Amazon launches IP Accelerator program in Canada to help SMBs protect their brands 

Amazon launches IP Accelerator program in Canada to help SMBs protect their brands  thumbnail

This morning, Amazon announced the launch of its Intellectual Property (IP) Accelerator program in Canada to help small and medium-sized (SMBs) businesses across the country secure a trademark and protect their brands both in Amazon’s stores and the broader marketplace quickly and cost-effectively. 

The IP Accelerator, announced on World Intellectual Property Day, will connect participating SMBs with a network of local Canadian IP law firms, including women and minority-owned, multilingual firms, while charging reduced, pre-negotiated fees on key services such as expert legal and general IP advice. These are services that are otherwise cost-prohibitive or hard to find for many SMBs, the online retail giant noted in an April 26 news release. 

“More than 30,000 Canada-based third-party sellers have grown their business with Amazon, reaching millions of customers while grossing more than $2 billion on Amazon’s stores around the world. IP Accelerator allows our SMB selling partners to build on that success by protecting their valuable IP and setting them up for long-term growth. Establishing and protecting IP rights are essential for businesses of every size, and Amazon is pleased to introduce a new tool that provides access to specialized expertise to help protect brands,” noted Mary Beth Westmoreland, vice-president, brand protection at Amazon, said in the release. 

The participating businesses can access Amazon’s brand protection tools months before their trademark registration is issued. Amazon says participants will also benefit from its automated, data-driven protections that “proactively remove suspected infringing or inaccurate content” as well as tools that enable brands to report suspected infringements. In addition, enrollment in Brand Registry will provide brands with greater influence over product information displayed on the online retailer’s product detail pages to help customers make informed purchasing decisions.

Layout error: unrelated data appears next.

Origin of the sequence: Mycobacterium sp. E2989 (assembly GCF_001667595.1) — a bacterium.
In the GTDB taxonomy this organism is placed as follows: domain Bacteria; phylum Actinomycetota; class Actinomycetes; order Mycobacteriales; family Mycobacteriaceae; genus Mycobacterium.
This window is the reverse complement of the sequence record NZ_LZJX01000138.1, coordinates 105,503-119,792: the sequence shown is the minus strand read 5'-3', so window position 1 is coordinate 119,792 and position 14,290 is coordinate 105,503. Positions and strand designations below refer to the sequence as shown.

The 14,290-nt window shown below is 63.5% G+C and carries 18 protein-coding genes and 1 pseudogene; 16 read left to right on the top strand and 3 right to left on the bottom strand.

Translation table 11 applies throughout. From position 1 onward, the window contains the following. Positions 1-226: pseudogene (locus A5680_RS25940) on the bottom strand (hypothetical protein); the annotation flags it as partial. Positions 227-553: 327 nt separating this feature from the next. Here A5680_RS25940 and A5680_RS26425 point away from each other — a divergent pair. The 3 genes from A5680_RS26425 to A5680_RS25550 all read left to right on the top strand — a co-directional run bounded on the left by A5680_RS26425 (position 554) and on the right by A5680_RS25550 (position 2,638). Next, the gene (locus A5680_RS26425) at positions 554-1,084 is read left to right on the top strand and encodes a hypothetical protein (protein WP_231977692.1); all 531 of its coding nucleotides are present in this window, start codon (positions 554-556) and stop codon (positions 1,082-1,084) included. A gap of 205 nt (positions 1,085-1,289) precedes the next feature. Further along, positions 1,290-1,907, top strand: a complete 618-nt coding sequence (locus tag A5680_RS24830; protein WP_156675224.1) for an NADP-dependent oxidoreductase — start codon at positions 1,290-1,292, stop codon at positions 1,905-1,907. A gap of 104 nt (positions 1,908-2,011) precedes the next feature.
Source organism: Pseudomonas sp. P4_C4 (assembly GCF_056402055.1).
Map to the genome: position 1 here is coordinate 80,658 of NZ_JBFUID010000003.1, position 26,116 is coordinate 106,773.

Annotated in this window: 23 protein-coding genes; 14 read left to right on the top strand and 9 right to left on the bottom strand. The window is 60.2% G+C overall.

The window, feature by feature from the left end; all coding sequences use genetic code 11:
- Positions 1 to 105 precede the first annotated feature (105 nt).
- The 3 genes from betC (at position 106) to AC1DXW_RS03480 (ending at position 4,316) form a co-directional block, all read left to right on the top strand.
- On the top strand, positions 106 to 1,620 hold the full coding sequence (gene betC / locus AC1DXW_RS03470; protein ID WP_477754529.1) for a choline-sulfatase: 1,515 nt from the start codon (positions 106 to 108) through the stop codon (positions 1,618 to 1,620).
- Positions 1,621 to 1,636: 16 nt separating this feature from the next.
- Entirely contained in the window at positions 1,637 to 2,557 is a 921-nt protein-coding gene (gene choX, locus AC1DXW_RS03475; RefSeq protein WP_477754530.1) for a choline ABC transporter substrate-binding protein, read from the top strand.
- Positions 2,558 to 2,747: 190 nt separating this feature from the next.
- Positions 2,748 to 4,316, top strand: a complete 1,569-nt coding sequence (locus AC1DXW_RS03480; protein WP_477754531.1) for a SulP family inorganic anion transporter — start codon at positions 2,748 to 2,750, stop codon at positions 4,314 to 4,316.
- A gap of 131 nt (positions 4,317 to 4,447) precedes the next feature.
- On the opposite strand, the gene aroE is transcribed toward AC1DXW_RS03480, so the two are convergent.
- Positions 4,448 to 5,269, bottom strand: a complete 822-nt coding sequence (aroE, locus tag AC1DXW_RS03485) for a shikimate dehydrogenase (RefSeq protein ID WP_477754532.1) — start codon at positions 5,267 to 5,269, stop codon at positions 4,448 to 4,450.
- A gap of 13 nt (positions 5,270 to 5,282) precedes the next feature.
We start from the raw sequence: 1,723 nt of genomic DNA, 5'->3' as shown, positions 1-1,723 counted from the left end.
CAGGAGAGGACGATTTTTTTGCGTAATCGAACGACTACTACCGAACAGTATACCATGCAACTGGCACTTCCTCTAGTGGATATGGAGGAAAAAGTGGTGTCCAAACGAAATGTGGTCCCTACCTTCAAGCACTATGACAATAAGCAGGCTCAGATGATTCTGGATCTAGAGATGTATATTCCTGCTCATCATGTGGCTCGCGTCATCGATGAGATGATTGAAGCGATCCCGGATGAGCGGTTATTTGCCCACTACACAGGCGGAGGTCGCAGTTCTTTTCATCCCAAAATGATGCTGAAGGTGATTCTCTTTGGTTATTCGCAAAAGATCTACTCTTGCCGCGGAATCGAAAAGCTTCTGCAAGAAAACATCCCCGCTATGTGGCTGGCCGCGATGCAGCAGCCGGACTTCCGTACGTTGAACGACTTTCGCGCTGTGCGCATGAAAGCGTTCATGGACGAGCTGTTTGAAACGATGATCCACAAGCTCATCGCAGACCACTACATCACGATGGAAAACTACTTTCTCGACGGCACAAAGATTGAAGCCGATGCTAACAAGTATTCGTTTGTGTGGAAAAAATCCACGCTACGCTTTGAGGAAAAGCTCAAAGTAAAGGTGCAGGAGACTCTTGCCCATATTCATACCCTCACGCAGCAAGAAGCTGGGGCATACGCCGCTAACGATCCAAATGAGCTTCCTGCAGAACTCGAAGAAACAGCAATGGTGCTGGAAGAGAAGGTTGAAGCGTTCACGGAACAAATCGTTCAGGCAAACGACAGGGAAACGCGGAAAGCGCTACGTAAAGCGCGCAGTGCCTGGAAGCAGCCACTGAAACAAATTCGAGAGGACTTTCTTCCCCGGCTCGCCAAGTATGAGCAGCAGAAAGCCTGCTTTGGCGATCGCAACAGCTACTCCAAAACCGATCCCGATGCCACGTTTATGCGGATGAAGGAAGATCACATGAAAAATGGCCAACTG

Any brand selling in Amazon’s stores can become a part of the IP accelerator. The current list of participating firms includes Bereskin & Parr, Brouillette Legal, Chari Prenol Slaney & Turco, Clancy PC, JZC Intellectual Property Law, Kestenberg Siegal Lipkus, Palmer IP, and Ridout & Maybee.

“In today’s competitive marketplace, your brand is one of your most valuable assets as it represents your reputation in the eyes of consumers, directing them to your products and services. Brand protection on a store like Amazon, which reaches millions of customers worldwide, is essential, not only to prevent unauthorized use of your marks, but also to protect you from potential claims by third parties. Amazon’s IP Accelerator helps small businesses connect with trusted trademark professionals to protect their brands. Clancy PC is excited to be part of the program and to assist small businesses through the trademark registration and Amazon Brand Registry process,” noted Paula Clancy, founder and managing attorney at Clancy PC. 

Amazon also says that the IP Accelerator will facilitate the process of filing individual trademark applications to the Canadian Intellectual Property Office for participating Canadian SMBs by connecting them with lawyers who are skilled in drafting trademark applications and can help remove common obstacles that could delay the issuance of a registration, noted Amazon. 

“We are excited to be involved with the IP Accelerator and pleased that Amazon places such an emphasis on IP protection.  A company’s brand is its most important investment, and trademark registration is a key aspect of protecting that brand.  The IP Accelerator elevates the importance of intellectual property and is a significant step in helping small and medium-sized businesses obtain IP rights,” noted Antonio Turco, founding partner of CPST Law. 

IP Accelerator was launched in the U.S. in 2019 and has since expanded to Europe, Japan, India, and now Canada. Since the launch, Amazon says over 6,000 trademark applications from participating brands have been submitted to trademark offices in their respective countries of operation, including the Canadian Intellectual Property Office.

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